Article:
|Número de publicación||US20030171662 A1|
|Tipo de publicación||Solicitud|
|Número de solicitud||US 10/092,827|
|Fecha de publicación||11 Sep 2003|
|Fecha de presentación||7 Mar 2002|
|Fecha de prioridad||7 Mar 2002|
|Número de publicación||092827, 10092827, US 2003/0171662 A1, US 2003/171662 A1, US 20030171662 A1, US 20030171662A1, US 2003171662 A1, US 2003171662A1, US-A1-20030171662, US-A1-2003171662, US2003/0171662A1, US2003/171662A1, US20030171662 A1, US20030171662A1, US2003171662 A1, US2003171662A1|
|Inventores||Michael O'Connor, Tracie Patton, Jeffrey Secunda|
|Cesionario original||O'connor Michael William, Patton Tracie Lynn, Secunda Jeffrey Albert|
|Exportar cita||BiBTeX, EndNote, RefMan|
|Citada por (12), Clasificaciones (4), Eventos legales (1)|
|Enlaces externos: USPTO, Cesión de USPTO, Espacenet|
 1. Technical Field
 The present invention relates, in general, to improved electro-optical sensors for measurement of arterial oxygen saturation and, in particular, to electro-optical sensors for measurement of arterial oxygen saturation which have cutaneous performance. Still more particularly, the present invention relates to an electro-optical sensor for the measurement of arterial oxygen saturation which is mounted within a non-adhesive flexible web-like structure which may be removed and replaced without skin trauma or irritation.
 2. Description of the Related Art
 Pulse oximetry involves the continuous, non-invasive monitoring of the oxygen saturation level in blood perfused tissue to provide an early indication of impending shock. An oximeter probe typically is secured to the patient and provides an electrical signal to an oximeter device. The oximeter device houses electronic circuitry for processing this electric signal and generating human-readable indicia of the patient's blood oxygen saturation level. Both disposable and non-disposable sensor probes for this purpose are widely utilized.
 Non-disposable probes are typically designed utilizing a clamp design. This design includes one or more light-emitting diodes which are adjacent to one side of a fleshy human appendage, such as a finger. Light from the light-emitting diode is received by a photosensor which is placed on the opposing fleshy side of the appendage. Such devices generally consist of a small spring-loaded clip which attaches like a common clothespin to the tip of a finger or similar appendage. While this technique works quite well in many applications, this design suffers from selected defects. For example, inaccurate measurements may result because of so-called “motion artifact” which is created by differential motion between the sensor and the patient's finger, as well as changes in pressure within the tissue. Further, these clamp-type sensors may become removed inadvertently. Additionally, the spring-loaded pressure on a fleshy tissue over a period of time will cause a reduction of blood flow to that tissue. Reduction of blood flow will cause a concomitant loss of pulse amplitude and, thus, a loss of the optical signal to be measured. To minimize this constructed effect of clamp-type attachments, the sensor must be adjusted or repositioned frequently, generally once or twice per hour. These drawbacks result in this type of clamp sensor being unacceptable for long-term, uninterrupted measurement.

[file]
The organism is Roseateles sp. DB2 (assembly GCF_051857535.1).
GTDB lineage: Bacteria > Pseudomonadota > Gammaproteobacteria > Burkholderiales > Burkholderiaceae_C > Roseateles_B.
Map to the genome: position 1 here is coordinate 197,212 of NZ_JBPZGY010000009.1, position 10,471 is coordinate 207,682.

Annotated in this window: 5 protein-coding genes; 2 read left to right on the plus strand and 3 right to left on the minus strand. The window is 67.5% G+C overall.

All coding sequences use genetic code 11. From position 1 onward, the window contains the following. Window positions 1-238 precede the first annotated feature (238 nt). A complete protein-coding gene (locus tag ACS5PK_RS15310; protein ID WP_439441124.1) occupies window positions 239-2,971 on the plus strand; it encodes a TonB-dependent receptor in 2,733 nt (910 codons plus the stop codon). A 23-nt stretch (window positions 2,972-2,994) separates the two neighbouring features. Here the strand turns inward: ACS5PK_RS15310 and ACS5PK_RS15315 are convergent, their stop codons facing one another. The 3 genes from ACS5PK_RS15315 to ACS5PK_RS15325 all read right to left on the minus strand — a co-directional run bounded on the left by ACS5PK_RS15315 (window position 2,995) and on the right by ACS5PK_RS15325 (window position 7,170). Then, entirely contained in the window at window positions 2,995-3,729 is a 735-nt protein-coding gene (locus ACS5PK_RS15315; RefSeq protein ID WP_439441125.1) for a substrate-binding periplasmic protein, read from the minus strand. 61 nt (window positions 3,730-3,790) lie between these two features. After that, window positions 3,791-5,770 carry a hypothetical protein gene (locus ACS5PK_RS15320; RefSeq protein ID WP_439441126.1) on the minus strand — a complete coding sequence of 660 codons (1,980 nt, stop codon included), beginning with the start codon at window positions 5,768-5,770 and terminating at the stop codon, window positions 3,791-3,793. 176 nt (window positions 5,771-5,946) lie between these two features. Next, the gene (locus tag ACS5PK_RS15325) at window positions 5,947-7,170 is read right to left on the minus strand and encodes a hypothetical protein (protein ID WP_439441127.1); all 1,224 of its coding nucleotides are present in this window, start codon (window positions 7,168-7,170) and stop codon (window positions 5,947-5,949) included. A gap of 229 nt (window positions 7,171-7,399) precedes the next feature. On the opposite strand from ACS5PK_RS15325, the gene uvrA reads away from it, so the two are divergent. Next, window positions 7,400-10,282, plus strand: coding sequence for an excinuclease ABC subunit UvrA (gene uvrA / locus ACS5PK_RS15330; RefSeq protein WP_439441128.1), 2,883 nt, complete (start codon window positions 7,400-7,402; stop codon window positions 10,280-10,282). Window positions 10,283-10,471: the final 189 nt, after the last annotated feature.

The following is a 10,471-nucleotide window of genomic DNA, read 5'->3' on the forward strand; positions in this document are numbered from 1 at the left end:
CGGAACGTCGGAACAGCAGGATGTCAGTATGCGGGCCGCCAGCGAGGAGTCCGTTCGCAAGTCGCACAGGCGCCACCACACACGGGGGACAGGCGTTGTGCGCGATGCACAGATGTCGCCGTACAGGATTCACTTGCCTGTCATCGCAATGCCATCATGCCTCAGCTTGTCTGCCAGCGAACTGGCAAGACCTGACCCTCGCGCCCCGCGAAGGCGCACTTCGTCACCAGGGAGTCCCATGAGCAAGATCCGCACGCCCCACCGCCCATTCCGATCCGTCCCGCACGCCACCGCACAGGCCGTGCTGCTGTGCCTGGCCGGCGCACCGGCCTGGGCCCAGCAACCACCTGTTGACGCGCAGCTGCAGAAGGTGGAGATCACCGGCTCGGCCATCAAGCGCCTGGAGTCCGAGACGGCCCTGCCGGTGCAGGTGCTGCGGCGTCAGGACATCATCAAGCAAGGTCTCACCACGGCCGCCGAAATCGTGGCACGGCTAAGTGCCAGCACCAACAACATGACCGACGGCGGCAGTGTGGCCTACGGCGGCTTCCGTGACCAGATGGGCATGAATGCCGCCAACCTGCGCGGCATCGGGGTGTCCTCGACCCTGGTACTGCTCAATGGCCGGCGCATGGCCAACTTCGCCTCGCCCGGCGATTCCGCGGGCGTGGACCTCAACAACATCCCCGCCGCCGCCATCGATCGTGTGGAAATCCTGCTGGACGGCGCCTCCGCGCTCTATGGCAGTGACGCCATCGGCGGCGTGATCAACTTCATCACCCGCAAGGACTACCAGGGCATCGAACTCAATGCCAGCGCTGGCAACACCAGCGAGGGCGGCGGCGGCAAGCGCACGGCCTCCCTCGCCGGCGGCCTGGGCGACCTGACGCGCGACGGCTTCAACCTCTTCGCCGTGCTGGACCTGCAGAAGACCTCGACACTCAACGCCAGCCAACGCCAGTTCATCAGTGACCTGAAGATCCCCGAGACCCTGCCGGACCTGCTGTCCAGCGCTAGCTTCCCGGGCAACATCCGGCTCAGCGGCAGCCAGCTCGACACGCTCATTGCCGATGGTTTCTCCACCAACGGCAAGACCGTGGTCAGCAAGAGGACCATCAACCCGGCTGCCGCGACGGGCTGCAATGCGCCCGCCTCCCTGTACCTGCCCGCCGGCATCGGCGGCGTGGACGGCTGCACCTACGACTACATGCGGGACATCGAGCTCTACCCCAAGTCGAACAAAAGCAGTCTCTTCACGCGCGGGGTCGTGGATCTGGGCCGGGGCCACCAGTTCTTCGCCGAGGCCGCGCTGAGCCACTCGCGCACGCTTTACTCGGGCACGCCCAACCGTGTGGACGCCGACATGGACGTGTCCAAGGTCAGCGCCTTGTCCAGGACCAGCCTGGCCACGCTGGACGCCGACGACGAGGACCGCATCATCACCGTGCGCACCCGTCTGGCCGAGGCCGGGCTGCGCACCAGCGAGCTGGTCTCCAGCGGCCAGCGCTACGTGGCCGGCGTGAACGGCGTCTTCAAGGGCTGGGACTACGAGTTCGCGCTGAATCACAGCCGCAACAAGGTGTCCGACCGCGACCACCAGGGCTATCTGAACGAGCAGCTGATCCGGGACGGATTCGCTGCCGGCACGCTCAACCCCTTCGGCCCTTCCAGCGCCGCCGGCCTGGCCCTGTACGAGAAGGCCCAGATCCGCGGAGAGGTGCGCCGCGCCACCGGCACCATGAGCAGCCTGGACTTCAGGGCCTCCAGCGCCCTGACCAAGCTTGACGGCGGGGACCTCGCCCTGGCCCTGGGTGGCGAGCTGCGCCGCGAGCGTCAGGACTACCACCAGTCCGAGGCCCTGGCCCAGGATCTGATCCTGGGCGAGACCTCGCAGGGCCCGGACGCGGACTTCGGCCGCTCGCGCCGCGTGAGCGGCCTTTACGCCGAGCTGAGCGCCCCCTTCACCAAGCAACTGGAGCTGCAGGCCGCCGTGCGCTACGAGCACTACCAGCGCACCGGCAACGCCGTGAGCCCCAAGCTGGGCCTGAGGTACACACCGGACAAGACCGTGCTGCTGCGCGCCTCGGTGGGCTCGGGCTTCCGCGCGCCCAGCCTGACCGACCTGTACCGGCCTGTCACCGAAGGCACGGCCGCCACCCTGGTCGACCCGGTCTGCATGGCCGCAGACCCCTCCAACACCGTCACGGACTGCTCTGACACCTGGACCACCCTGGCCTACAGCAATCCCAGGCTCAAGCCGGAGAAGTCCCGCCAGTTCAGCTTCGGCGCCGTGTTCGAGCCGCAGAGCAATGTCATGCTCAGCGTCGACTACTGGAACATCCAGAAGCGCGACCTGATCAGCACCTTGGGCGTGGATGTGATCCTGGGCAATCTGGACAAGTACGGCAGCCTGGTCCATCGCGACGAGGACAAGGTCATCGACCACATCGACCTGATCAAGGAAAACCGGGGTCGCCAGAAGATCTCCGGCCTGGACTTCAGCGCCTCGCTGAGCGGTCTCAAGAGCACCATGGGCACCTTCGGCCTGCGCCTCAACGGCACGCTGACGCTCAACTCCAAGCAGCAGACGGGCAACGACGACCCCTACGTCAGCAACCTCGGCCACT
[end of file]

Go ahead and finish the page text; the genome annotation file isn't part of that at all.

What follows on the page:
Disposable sensor probes also are known in the prior art. U.S. Pat. No. 4,830,014 discloses a sensor probe which comprises a light source and photosensor mounted within the web of an elongated flexible strip. The flexible strip is then wrapped around the human fingertip, toe, hand or infant's foot such that the light source and sensor are positioned in directly overlying relationship. The low mass and aspect ratio of such sensor probes minimize the motion artifact present within larger clamp-type sensors, and the adhesive nature of the elongated strip causes the sensor and light source to conform to the fingertip skin, minimizing the distortion brought about by pressure on fleshy tissue.
 While the sensor disclosed within U.S. Pat. No. 4,830,014 provides relief from several of the defects known to exist within non-disposable sensor probes, these so-called “bandaid” sensors include various defects as well.
 For example, the adhesive utilized to obtain cutaneous conformance can result in skin irritation from the chemicals within the adhesive or skin trauma from removal of the sensor. Further, as advantageous as flexible band-aid like sensors are such devices are typically single use and if the sensor must be removed from the patient, a new sensor must typically be obtained and mounted to the patient.